Proponent of Pragmatism : Sidney Hook; Noted U.S. Philosopher

From Staff and Wire Reports

Sidney Hook, considered by many to be America’s leading philosopher of pragmatism and at the least one of the most influential thinkers of the 20th Century, has died of congestive heart failure at the age of 86.

The philosopher, author and educator, who had been a controversial figure in American intellectual circles since the late 1920s, died at Stanford University Hospital on Wednesday.

Since 1973, he had been a senior research fellow at the Hoover Institution on War, Revolution and Peace at Stanford. He took the position after his retirement from New York University where he had taught since 1927 and served as chairman of the philosophy department until 1968.

Hook almost always challenged accepted ideas and refused to substitute passion for logic in arguing a case.


Key Belief

He wrote in his autobiography that his key belief was that “the central problem of our time is . . . the defense and enrichment of a free and open society against totalitarianism.”

In a 1987 review of his autobiography, “Out Of Step: An Unquiet Life in the 20th Century,” Time magazine wrote: “To ‘30s conservatives, he seemed a Marxist apologist; to ‘60s New Leftists, he was a cold warrior . . . (but) the only group to whom Hook paid strict allegiance was the party of one.”

Hook became a leading proponent of philosopher John Dewey’s ideals, known as pragmatism, a peculiarly American philosophy that an idea must be judged by how it works rather than by how it looks. Under the philosophy, an idea may be true under certain circumstances but false under others.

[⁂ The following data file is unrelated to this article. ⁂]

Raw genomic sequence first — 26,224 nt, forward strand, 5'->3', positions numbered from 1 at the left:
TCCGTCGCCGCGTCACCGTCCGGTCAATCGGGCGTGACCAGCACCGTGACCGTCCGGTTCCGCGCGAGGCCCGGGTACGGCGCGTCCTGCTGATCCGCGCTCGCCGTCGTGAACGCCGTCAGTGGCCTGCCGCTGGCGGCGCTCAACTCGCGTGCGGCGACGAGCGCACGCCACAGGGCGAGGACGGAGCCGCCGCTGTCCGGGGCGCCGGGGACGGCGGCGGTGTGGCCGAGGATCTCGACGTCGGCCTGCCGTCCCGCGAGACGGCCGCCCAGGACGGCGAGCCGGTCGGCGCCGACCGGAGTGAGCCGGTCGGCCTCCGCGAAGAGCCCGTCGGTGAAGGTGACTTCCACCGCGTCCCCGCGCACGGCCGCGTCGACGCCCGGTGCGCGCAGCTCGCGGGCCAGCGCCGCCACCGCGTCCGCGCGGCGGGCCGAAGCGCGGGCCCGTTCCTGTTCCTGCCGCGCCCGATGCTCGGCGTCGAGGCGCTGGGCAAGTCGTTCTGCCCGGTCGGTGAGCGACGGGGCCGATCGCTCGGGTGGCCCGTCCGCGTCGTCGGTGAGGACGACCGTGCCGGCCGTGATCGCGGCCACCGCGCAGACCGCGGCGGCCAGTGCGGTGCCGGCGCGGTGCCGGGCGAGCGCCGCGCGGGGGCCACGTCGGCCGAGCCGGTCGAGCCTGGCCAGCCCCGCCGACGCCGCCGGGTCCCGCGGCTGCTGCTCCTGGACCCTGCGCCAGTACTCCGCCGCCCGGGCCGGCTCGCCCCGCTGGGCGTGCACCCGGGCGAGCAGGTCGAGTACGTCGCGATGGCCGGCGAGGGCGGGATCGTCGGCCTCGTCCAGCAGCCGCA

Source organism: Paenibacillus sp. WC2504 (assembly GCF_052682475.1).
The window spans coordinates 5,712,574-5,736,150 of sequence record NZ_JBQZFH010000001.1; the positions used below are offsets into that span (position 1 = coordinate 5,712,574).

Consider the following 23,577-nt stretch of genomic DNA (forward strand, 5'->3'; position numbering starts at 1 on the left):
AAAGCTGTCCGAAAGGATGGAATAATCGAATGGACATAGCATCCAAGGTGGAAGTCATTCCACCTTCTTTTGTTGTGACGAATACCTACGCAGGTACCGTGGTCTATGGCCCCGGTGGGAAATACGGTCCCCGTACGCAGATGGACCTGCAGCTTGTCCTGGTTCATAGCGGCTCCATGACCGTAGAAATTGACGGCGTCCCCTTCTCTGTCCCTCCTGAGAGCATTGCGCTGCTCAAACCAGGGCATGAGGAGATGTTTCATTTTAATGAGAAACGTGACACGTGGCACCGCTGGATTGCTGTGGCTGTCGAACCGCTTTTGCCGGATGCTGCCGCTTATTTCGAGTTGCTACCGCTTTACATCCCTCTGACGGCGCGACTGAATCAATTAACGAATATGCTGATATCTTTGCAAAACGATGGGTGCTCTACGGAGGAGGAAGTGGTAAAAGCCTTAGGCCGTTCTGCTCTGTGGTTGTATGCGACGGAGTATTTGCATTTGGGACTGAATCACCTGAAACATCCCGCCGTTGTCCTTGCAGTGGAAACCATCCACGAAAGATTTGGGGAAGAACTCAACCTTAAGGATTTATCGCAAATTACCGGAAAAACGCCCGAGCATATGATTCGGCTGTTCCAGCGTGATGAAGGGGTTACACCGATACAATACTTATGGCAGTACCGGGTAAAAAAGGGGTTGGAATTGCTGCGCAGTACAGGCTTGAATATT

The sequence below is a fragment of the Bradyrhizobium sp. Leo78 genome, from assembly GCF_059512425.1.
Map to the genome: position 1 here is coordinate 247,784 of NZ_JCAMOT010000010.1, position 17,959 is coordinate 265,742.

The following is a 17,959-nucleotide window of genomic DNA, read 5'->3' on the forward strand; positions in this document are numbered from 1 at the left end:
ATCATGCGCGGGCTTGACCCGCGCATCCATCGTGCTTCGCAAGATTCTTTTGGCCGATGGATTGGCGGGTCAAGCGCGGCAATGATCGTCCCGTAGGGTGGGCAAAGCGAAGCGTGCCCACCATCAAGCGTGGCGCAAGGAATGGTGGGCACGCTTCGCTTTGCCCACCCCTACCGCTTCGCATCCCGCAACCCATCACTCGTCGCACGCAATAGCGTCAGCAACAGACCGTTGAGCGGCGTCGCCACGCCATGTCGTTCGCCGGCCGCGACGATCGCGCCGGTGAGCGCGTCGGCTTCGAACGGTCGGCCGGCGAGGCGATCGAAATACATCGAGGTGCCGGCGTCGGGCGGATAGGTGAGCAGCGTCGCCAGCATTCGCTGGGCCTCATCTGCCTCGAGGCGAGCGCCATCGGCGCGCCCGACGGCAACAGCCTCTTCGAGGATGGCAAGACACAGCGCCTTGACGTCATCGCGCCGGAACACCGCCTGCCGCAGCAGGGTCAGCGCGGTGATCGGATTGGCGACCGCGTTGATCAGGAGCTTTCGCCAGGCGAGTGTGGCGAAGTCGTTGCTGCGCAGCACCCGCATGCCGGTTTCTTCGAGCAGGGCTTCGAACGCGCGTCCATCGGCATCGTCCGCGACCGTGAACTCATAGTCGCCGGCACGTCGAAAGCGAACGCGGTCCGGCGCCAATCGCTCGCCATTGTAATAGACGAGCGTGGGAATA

Hook first became known as a secular humanist, and his first book, “The Metaphysics of Pragmatism,” published in 1927, was an exposition of Dewey’s thought.

Hook became an international figure in 1933 upon publication of “Towards the Understanding of Karl Marx,” which was viewed as a sympathetic interpretation of ideas of the philosophical founder of Marxist-Communism.

Hook tried to integrate Marxism with the pragmatist philosophy expounded by William James and Dewey. His book, “From Hegel to Marx: Studies in the Intellectual Development of Karl Marx,” published in 1936, is a scholastic classic, considered one of the best critical expositions of Marxism ever made by an American philosopher.

But Hook never joined the Communist Party and rejected the idea that the attainment of socialism or a planned economy could or should be accomplished by sacrificing democratic ideals and institutions. He was one of the first outspoken opponents of Soviet communism under Joseph Stalin.


He founded the Committee for Cultural Freedom in 1939, an organization of more than 200 intellectuals opposed to Stalinist repression. The same year, he became a full professor in the philosophy department of NYU, despite demands for his ouster by some of the nation’s press.

The Hearst newspaper organization particularly regarded him as a communist although the Communist Party itself called him a renegade and even a “fascist.”

Hook’s best-known work, “The Hero in History,” published in 1943, is still widely used in college classrooms.

Hook also founded in 1951 the American Committee for Cultural Freedom and was an early critic of Sen. Joseph R. McCarthy (R-Wis.)


Hook expounded his views on issues of that era in two books, one titled, “Heresy Yes--Conspiracy, No.!”

Despite the furor his Marxist views had generated over the years, in 1985 he was awarded the Presidential Medal of Freedom, one of this country’s highest honors.